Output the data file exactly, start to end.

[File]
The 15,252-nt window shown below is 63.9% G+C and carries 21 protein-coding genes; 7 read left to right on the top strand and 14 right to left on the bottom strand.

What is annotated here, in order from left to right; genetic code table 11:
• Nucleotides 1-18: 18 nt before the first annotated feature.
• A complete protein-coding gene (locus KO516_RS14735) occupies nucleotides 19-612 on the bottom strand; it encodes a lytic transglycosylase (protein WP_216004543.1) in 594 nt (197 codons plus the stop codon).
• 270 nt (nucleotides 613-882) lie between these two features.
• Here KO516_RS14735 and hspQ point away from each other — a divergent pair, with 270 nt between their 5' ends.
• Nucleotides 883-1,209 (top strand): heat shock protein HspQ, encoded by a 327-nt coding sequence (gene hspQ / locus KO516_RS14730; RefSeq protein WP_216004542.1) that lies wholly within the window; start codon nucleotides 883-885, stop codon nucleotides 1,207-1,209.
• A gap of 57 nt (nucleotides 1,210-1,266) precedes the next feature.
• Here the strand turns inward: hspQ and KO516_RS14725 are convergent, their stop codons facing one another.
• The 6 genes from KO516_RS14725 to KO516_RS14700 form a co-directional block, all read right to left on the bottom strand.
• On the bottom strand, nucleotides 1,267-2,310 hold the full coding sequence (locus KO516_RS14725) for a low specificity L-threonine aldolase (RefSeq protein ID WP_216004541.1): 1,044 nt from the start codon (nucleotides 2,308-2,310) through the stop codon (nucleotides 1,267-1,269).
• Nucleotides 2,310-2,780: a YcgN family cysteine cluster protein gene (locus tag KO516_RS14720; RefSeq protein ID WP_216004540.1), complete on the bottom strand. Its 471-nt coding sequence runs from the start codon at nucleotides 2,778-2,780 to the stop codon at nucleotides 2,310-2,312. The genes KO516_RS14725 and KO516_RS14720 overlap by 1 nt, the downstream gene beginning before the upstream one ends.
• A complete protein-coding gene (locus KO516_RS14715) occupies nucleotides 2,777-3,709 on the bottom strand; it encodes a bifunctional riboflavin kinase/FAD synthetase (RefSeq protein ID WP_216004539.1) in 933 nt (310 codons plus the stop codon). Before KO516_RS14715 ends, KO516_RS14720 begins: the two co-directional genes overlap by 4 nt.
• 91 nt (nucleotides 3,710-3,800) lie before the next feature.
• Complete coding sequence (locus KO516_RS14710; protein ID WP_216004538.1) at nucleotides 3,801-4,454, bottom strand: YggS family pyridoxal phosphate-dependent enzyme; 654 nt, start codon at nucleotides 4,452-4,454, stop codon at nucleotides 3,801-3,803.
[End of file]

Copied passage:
The 15,252-nt window shown below is 63.9% G+C and carries 21 protein-coding genes; 7 read left to right on the top strand and 14 right to left on the bottom strand.

What is annotated here, in order from left to right; genetic code table 11:
• Nucleotides 1-18: 18 nt before the first annotated feature.
• A complete protein-coding gene (locus KO516_RS14735) occupies nucleotides 19-612 on the bottom strand; it encodes a lytic transglycosylase (protein WP_216004543.1) in 594 nt (197 codons plus the stop codon).
• 270 nt (nucleotides 613-882) lie between these two features.
• Here KO516_RS14735 and hspQ point away from each other — a divergent pair, with 270 nt between their 5' ends.
• Nucleotides 883-1,209 (top strand): heat shock protein HspQ, encoded by a 327-nt coding sequence (gene hspQ / locus KO516_RS14730; RefSeq protein WP_216004542.1) that lies wholly within the window; start codon nucleotides 883-885, stop codon nucleotides 1,207-1,209.
• A gap of 57 nt (nucleotides 1,210-1,266) precedes the next feature.
• Here the strand turns inward: hspQ and KO516_RS14725 are convergent, their stop codons facing one another.
• The 6 genes from KO516_RS14725 to KO516_RS14700 form a co-directional block, all read right to left on the bottom strand.
• On the bottom strand, nucleotides 1,267-2,310 hold the full coding sequence (locus KO516_RS14725) for a low specificity L-threonine aldolase (RefSeq protein ID WP_216004541.1): 1,044 nt from the start codon (nucleotides 2,308-2,310) through the stop codon (nucleotides 1,267-1,269).
• Nucleotides 2,310-2,780: a YcgN family cysteine cluster protein gene (locus tag KO516_RS14720; RefSeq protein ID WP_216004540.1), complete on the bottom strand. Its 471-nt coding sequence runs from the start codon at nucleotides 2,778-2,780 to the stop codon at nucleotides 2,310-2,312. The genes KO516_RS14725 and KO516_RS14720 overlap by 1 nt, the downstream gene beginning before the upstream one ends.
• A complete protein-coding gene (locus KO516_RS14715) occupies nucleotides 2,777-3,709 on the bottom strand; it encodes a bifunctional riboflavin kinase/FAD synthetase (RefSeq protein ID WP_216004539.1) in 933 nt (310 codons plus the stop codon). Before KO516_RS14715 ends, KO516_RS14720 begins: the two co-directional genes overlap by 4 nt.
• 91 nt (nucleotides 3,710-3,800) lie before the next feature.
• Complete coding sequence (locus KO516_RS14710; protein ID WP_216004538.1) at nucleotides 3,801-4,454, bottom strand: YggS family pyridoxal phosphate-dependent enzyme; 654 nt, start codon at nucleotides 4,452-4,454, stop codon at nucleotides 3,801-3,803.